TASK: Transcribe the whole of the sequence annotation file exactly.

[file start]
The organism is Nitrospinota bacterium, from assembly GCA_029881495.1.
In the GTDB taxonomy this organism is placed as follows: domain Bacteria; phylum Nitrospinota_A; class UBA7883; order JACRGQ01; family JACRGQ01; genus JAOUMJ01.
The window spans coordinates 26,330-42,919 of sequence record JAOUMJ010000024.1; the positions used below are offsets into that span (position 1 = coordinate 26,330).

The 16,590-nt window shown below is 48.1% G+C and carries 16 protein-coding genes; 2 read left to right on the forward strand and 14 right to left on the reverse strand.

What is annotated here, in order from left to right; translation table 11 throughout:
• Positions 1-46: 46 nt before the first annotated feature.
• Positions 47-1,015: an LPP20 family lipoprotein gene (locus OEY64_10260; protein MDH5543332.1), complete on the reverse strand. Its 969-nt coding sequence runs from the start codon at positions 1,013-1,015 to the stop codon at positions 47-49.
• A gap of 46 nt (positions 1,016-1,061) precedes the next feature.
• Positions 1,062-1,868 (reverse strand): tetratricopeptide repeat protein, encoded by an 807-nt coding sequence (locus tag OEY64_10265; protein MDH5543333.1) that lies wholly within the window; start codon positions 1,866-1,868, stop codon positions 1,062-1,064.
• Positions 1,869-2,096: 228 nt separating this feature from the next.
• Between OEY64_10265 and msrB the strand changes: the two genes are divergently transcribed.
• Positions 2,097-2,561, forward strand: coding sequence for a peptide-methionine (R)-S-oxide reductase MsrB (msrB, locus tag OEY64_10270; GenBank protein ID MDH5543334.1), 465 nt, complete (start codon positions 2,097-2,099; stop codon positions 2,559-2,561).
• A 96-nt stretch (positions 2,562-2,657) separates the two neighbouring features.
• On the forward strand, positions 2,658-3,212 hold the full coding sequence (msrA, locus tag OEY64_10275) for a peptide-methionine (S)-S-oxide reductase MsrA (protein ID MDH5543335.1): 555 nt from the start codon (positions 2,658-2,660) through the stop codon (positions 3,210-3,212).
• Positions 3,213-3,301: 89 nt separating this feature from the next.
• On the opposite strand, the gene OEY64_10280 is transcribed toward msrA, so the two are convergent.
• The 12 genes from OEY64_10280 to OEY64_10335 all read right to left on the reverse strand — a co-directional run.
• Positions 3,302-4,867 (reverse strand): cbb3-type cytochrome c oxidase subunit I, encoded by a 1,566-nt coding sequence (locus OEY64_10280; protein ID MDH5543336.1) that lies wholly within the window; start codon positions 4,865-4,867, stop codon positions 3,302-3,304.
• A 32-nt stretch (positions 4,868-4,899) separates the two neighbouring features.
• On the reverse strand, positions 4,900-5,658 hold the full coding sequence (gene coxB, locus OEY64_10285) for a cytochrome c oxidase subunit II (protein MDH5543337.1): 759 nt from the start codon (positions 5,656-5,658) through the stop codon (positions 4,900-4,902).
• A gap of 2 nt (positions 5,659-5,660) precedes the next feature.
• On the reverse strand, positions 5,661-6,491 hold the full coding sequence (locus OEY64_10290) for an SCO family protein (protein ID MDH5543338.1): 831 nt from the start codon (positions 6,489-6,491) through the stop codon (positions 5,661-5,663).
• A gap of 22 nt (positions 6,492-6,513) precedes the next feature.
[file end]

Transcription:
The organism is Nitrospinota bacterium, from assembly GCA_029881495.1.
In the GTDB taxonomy this organism is placed as follows: domain Bacteria; phylum Nitrospinota_A; class UBA7883; order JACRGQ01; family JACRGQ01; genus JAOUMJ01.
The window spans coordinates 26,330-42,919 of sequence record JAOUMJ010000024.1; the positions used below are offsets into that span (position 1 = coordinate 26,330).

The 16,590-nt window shown below is 48.1% G+C and carries 16 protein-coding genes; 2 read left to right on the forward strand and 14 right to left on the reverse strand.

What is annotated here, in order from left to right; translation table 11 throughout:
• Positions 1-46: 46 nt before the first annotated feature.
• Positions 47-1,015: an LPP20 family lipoprotein gene (locus OEY64_10260; protein MDH5543332.1), complete on the reverse strand. Its 969-nt coding sequence runs from the start codon at positions 1,013-1,015 to the stop codon at positions 47-49.
• A gap of 46 nt (positions 1,016-1,061) precedes the next feature.
• Positions 1,062-1,868 (reverse strand): tetratricopeptide repeat protein, encoded by an 807-nt coding sequence (locus tag OEY64_10265; protein MDH5543333.1) that lies wholly within the window; start codon positions 1,866-1,868, stop codon positions 1,062-1,064.
• Positions 1,869-2,096: 228 nt separating this feature from the next.
• Between OEY64_10265 and msrB the strand changes: the two genes are divergently transcribed.
• Positions 2,097-2,561, forward strand: coding sequence for a peptide-methionine (R)-S-oxide reductase MsrB (msrB, locus tag OEY64_10270; GenBank protein ID MDH5543334.1), 465 nt, complete (start codon positions 2,097-2,099; stop codon positions 2,559-2,561).
• A 96-nt stretch (positions 2,562-2,657) separates the two neighbouring features.
• On the forward strand, positions 2,658-3,212 hold the full coding sequence (msrA, locus tag OEY64_10275) for a peptide-methionine (S)-S-oxide reductase MsrA (protein ID MDH5543335.1): 555 nt from the start codon (positions 2,658-2,660) through the stop codon (positions 3,210-3,212).
• Positions 3,213-3,301: 89 nt separating this feature from the next.
• On the opposite strand, the gene OEY64_10280 is transcribed toward msrA, so the two are convergent.
• The 12 genes from OEY64_10280 to OEY64_10335 all read right to left on the reverse strand — a co-directional run.
• Positions 3,302-4,867 (reverse strand): cbb3-type cytochrome c oxidase subunit I, encoded by a 1,566-nt coding sequence (locus OEY64_10280; protein ID MDH5543336.1) that lies wholly within the window; start codon positions 4,865-4,867, stop codon positions 3,302-3,304.
• A 32-nt stretch (positions 4,868-4,899) separates the two neighbouring features.
• On the reverse strand, positions 4,900-5,658 hold the full coding sequence (gene coxB, locus OEY64_10285) for a cytochrome c oxidase subunit II (protein MDH5543337.1): 759 nt from the start codon (positions 5,656-5,658) through the stop codon (positions 4,900-4,902).
• A gap of 2 nt (positions 5,659-5,660) precedes the next feature.
• On the reverse strand, positions 5,661-6,491 hold the full coding sequence (locus OEY64_10290) for an SCO family protein (protein ID MDH5543338.1): 831 nt from the start codon (positions 6,489-6,491) through the stop codon (positions 5,661-5,663).
• A gap of 22 nt (positions 6,492-6,513) precedes the next feature.